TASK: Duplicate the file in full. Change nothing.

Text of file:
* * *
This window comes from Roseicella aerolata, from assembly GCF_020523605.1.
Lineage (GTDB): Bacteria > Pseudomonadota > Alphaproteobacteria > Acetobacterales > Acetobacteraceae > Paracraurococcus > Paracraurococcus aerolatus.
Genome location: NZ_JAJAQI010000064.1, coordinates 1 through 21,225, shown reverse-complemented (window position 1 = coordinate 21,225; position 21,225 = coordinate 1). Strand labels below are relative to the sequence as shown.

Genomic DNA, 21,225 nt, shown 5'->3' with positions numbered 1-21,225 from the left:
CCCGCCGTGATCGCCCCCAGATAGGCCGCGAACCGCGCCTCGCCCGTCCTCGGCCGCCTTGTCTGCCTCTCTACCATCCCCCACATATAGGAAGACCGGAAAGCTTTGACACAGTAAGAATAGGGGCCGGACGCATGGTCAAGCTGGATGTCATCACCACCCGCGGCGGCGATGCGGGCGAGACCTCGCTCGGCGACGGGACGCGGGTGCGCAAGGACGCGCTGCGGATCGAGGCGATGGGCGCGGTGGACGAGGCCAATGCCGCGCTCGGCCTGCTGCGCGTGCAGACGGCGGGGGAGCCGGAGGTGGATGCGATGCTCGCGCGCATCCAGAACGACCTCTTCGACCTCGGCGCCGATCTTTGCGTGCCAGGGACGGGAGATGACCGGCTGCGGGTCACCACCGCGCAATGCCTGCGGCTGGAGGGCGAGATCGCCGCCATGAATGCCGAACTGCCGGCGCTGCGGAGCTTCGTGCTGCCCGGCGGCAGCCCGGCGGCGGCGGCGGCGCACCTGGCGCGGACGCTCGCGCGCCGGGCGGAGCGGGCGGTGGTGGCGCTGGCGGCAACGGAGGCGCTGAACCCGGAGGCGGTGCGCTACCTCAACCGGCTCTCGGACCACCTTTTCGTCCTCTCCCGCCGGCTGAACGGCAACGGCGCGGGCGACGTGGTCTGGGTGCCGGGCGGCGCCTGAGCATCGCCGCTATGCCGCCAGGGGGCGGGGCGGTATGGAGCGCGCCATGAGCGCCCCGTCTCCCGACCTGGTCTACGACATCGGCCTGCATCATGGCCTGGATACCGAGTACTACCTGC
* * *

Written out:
This window comes from Roseicella aerolata, from assembly GCF_020523605.1.
Lineage (GTDB): Bacteria > Pseudomonadota > Alphaproteobacteria > Acetobacterales > Acetobacteraceae > Paracraurococcus > Paracraurococcus aerolatus.
Genome location: NZ_JAJAQI010000064.1, coordinates 1 through 21,225, shown reverse-complemented (window position 1 = coordinate 21,225; position 21,225 = coordinate 1). Strand labels below are relative to the sequence as shown.

Genomic DNA, 21,225 nt, shown 5'->3' with positions numbered 1-21,225 from the left:
CCCGCCGTGATCGCCCCCAGATAGGCCGCGAACCGCGCCTCGCCCGTCCTCGGCCGCCTTGTCTGCCTCTCTACCATCCCCCACATATAGGAAGACCGGAAAGCTTTGACACAGTAAGAATAGGGGCCGGACGCATGGTCAAGCTGGATGTCATCACCACCCGCGGCGGCGATGCGGGCGAGACCTCGCTCGGCGACGGGACGCGGGTGCGCAAGGACGCGCTGCGGATCGAGGCGATGGGCGCGGTGGACGAGGCCAATGCCGCGCTCGGCCTGCTGCGCGTGCAGACGGCGGGGGAGCCGGAGGTGGATGCGATGCTCGCGCGCATCCAGAACGACCTCTTCGACCTCGGCGCCGATCTTTGCGTGCCAGGGACGGGAGATGACCGGCTGCGGGTCACCACCGCGCAATGCCTGCGGCTGGAGGGCGAGATCGCCGCCATGAATGCCGAACTGCCGGCGCTGCGGAGCTTCGTGCTGCCCGGCGGCAGCCCGGCGGCGGCGGCGGCGCACCTGGCGCGGACGCTCGCGCGCCGGGCGGAGCGGGCGGTGGTGGCGCTGGCGGCAACGGAGGCGCTGAACCCGGAGGCGGTGCGCTACCTCAACCGGCTCTCGGACCACCTTTTCGTCCTCTCCCGCCGGCTGAACGGCAACGGCGCGGGCGACGTGGTCTGGGTGCCGGGCGGCGCCTGAGCATCGCCGCTATGCCGCCAGGGGGCGGGGCGGTATGGAGCGCGCCATGAGCGCCCCGTCTCCCGACCTGGTCTACGACATCGGCCTGCATCATGGCCTGGATACCGAGTACTACCTGC